USDA Organic seal, you can do a little happy dance and check out. But are products with the official

seal really the only organic options available?

Thankfully, no! There are plenty of high quality, fully organic products available that do not yet carry

the official USDA Organic seal. If you want to know for sure whether a product is organic or not,

there's a super easy way to find out. Once again...check the ingredients label!

If you see items on the list like “Organic Jojoba Oil” or “Organic Coconut Oil” chances are you've found

yourself a conscious company that you can trust. Take note that not all ingredients will carry the word

“Organic” in front of them. Salt, for example, will not be labeled as anything but salt, since it is naturally occurring and it is a mineral and not considered a living ingredient. Fragrance as well, Organic or not, is not always listed as Organic. So just take a peak, and if you see that the majority of the ingredients are marked as Organic, you can feel confident that the entire product is pure natural goodness.

Claim: “Not Tested On Animals/Cruelty Free”

This is another tricky one. Because there's no legal definition of what animal testing or animal cruelty

is, this claim isn't really regulated. So theoretically, a company could claim that they are cruelty free

when they really aren't.

The Leaping Bunny Program can visibly and quickly determine if an animal product is cruelty free, it is a seal with a leaping bunny and states "Cruelty Free". According to their website the way to obtain a seal is as follows; "Companies may license the use of the logo after becoming certified by CCIC, thereby making a pledge that, as of the fixed cut-off date, they do not conduct or commission animal tests, and do not use any ingredient or formulation that is tested on animals."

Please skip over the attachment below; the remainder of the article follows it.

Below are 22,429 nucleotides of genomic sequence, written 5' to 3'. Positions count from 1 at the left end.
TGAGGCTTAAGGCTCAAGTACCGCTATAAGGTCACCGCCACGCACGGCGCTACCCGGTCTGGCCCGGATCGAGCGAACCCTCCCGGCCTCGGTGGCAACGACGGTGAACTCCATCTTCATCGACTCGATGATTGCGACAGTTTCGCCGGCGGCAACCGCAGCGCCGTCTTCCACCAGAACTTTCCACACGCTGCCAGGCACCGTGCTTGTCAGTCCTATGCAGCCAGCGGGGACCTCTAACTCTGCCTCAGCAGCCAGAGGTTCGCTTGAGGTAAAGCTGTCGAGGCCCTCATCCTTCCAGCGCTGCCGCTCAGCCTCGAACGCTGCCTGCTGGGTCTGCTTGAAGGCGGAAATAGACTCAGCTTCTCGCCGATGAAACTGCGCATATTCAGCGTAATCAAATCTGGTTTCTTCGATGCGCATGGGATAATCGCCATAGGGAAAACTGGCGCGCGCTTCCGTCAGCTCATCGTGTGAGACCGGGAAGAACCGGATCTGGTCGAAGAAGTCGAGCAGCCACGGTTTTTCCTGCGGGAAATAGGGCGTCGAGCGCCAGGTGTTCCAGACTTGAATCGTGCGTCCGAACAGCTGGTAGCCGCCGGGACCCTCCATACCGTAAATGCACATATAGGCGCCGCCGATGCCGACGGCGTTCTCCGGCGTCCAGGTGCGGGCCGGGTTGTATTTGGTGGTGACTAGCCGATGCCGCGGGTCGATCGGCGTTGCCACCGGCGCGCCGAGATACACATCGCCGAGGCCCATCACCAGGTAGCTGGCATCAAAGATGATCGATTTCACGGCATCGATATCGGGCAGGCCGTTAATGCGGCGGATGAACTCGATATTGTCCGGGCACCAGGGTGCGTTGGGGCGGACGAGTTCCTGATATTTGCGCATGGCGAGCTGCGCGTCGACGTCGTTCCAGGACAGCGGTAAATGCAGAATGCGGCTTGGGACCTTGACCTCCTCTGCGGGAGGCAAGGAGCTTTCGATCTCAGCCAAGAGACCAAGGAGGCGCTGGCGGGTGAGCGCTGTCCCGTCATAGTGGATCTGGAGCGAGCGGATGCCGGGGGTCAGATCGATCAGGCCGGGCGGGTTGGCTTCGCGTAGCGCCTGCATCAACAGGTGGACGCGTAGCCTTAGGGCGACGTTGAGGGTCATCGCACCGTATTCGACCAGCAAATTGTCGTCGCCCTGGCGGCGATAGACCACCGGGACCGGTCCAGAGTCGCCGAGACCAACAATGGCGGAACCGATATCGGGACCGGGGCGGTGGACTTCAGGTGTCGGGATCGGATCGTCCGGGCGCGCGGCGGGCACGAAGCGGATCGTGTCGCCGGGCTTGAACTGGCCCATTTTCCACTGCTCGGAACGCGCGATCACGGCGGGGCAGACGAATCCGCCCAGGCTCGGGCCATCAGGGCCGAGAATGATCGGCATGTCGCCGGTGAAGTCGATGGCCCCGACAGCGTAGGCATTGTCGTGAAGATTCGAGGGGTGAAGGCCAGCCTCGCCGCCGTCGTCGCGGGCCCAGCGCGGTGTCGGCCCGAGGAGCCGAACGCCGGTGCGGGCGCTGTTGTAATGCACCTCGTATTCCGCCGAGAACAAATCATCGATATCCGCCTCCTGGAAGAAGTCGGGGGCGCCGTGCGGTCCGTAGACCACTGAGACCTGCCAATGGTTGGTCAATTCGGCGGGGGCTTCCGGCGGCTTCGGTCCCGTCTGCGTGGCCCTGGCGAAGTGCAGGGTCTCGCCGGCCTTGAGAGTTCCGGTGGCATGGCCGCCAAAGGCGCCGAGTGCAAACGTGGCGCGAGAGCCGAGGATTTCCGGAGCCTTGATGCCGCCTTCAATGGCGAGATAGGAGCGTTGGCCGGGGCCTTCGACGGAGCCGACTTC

For the most part, if a product says it's cruelty free through its advertising, even without a seal, it means that the company has at least made an effort to use materials and buy from suppliers that do not currently do animal testing, and the product itself was never tested on animals. If you want to feel more sure, visit the company's website and see if you can find information on where they get their supplies. You can get a pretty good idea of what a company stands for by reading through things like mission and value statements. Look for brands that come across as conscious and ethical. You can also email the company and ask specifically to get a straight answer. Also, by law in Mainland China, animal testing is mandatory and required for a foreign company. So if your cosmetic or bath and beauty company has expanded as far as mainland China, be weary.

As a back-up method of sorts, you can check the ingredients and make an educated guess. If the

ingredient list includes long names of weird chemicals that you cannot pronounce or have never heard

of, there's a chance it's not coming from the kind of company that puts ethics first. Be sure to email them to find out for sure. But if the ingredients are easy to read and recognized ingredients then you probably don't have to worry about animal testing.